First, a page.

Virtual reality has yet to descent into the mainstream, but important players in the industry like Google strongly believe in its untapped potential. So during the W3C’s Workshop on Web & Virtual Reality, Google’s WebVR Product Manager, Megan Lindsay announced the company plans to add WebVR support to its Chrome internet browser for Android.
For those unfamiliar with WebVR – this is a technology developed to provide access to Virtual Reality devices like Google’s new Daydream View headset or Samsung Gear VR in your browser, rather than through native apps.
To give you an example, at the moment you can watch 360 videos on YouTube with a Daydream headset by using the official app, but when WebVR becomes integrated into Chrome for Android, users will be able to view the videos through the browser instead.
The search giant is looking to launch the beta program in December, with a stable release being scheduled for January. Which means that starting the first month of 2017, WebVR will be available in the Chrome browser app every Android fan can download from the Google Play Store.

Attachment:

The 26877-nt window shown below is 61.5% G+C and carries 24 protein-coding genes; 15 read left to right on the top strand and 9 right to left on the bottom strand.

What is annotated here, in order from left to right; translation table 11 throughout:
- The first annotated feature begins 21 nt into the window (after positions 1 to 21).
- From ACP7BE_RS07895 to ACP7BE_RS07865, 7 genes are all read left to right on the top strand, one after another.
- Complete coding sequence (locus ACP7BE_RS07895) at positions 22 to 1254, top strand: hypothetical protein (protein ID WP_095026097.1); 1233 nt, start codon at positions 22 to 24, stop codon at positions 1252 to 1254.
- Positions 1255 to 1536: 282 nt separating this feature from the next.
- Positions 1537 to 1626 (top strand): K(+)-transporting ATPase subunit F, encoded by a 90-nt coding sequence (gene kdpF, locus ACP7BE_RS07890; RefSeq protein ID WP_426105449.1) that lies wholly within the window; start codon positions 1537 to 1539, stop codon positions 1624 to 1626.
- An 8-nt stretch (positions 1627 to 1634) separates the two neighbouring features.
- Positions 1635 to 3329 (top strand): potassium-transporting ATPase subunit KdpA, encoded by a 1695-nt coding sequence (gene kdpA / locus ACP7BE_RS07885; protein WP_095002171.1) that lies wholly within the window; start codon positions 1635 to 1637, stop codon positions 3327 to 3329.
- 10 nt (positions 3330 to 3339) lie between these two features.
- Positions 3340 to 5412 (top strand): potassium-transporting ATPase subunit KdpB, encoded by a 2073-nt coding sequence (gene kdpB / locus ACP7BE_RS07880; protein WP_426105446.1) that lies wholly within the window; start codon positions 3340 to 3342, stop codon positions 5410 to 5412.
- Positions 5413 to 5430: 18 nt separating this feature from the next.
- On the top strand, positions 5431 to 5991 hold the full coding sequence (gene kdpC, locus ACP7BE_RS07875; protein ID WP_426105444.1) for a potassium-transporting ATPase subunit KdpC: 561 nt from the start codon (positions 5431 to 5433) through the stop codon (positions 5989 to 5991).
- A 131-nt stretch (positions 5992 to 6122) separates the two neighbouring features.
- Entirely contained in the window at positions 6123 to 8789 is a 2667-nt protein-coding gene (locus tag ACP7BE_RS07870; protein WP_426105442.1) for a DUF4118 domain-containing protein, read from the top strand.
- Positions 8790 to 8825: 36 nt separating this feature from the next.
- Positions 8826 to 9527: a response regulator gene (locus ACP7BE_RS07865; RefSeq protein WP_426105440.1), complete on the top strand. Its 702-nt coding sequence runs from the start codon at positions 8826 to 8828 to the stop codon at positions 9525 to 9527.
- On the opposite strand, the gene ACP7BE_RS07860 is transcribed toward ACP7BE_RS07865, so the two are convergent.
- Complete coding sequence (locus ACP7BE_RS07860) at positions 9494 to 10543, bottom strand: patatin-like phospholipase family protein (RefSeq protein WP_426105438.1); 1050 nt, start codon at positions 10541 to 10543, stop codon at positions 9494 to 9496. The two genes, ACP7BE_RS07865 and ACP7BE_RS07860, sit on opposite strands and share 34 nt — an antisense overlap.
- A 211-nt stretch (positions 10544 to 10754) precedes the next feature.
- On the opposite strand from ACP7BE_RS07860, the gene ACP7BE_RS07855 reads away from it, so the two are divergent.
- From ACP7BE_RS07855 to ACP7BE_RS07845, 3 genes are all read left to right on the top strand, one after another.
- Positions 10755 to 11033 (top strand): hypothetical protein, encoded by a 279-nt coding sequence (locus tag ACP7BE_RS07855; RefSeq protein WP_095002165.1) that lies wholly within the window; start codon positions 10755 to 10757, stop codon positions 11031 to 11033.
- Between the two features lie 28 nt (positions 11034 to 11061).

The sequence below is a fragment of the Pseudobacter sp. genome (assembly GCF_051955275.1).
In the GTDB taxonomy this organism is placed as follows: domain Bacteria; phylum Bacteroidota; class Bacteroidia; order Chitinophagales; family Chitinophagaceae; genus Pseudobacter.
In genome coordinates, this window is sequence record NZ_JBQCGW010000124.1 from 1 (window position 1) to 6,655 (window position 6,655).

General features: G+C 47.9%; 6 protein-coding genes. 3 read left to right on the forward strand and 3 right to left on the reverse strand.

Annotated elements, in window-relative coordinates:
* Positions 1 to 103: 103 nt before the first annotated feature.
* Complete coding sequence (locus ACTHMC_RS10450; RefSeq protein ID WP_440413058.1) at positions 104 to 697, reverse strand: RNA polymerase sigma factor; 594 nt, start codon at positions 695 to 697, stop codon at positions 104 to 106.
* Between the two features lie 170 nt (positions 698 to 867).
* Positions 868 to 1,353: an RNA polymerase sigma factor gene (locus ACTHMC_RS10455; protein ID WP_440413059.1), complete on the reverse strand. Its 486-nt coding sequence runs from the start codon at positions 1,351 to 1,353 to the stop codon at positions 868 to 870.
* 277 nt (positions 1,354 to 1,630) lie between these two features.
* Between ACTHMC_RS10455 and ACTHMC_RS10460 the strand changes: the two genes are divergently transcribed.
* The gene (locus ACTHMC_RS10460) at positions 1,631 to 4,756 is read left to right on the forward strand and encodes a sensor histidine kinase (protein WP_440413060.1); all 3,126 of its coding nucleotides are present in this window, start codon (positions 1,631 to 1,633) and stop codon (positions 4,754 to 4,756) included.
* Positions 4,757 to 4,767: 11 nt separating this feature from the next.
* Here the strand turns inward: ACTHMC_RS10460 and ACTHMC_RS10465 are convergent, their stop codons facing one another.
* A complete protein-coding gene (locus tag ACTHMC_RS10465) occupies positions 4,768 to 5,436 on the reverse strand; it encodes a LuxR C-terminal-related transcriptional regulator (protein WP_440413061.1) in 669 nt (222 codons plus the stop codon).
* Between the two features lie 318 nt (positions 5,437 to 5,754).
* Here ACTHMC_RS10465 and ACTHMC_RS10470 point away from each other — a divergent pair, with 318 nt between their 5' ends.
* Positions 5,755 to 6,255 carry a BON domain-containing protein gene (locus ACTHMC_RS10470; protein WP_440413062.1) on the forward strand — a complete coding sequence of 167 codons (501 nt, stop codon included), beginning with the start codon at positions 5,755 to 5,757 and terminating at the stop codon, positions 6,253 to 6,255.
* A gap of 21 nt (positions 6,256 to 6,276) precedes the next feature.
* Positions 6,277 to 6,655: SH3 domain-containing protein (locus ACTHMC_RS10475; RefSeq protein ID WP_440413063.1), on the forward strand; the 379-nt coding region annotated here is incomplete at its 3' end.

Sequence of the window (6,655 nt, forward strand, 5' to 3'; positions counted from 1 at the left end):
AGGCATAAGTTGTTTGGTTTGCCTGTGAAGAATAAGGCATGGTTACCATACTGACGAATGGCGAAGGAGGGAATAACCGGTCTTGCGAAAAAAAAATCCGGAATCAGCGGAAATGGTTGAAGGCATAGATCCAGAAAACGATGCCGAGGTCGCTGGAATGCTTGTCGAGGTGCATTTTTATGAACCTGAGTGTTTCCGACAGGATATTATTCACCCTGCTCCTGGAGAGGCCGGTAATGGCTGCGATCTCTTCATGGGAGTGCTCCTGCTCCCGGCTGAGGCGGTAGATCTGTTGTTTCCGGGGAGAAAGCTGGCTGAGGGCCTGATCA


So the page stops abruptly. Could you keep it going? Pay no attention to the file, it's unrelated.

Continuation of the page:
This is as good as place as any, to remind you that Google’s new Daydream View headset is expected to start shipping out to customers November 10. The headset is compatible with the Pixel and Pixel XL, but a software update will also make the ZTE Axon 7 compatible.
Beyond WebVR, Google is working on a version of Chrome nicknamed “VR Shell” that can support browsing in VR for regular 2D websites. Expect to see this in the first half of 2017 on the Android version of Chrome and then later on for desktops.
The competition also made an appearance during the W3C’s Workshop on Web & Virtual Reality. Microsoft revealed there are working to integrate WebVR in their Edge browser too and Oculus reminded those present it is working on its very own browser dubbed Carmel for Oculus Rift and Gear VR.
The WebVR API is currently available for Firefox Nightly builds, in the experimental builds of Chromium and in the Samsung Internet Browser for Gear VR.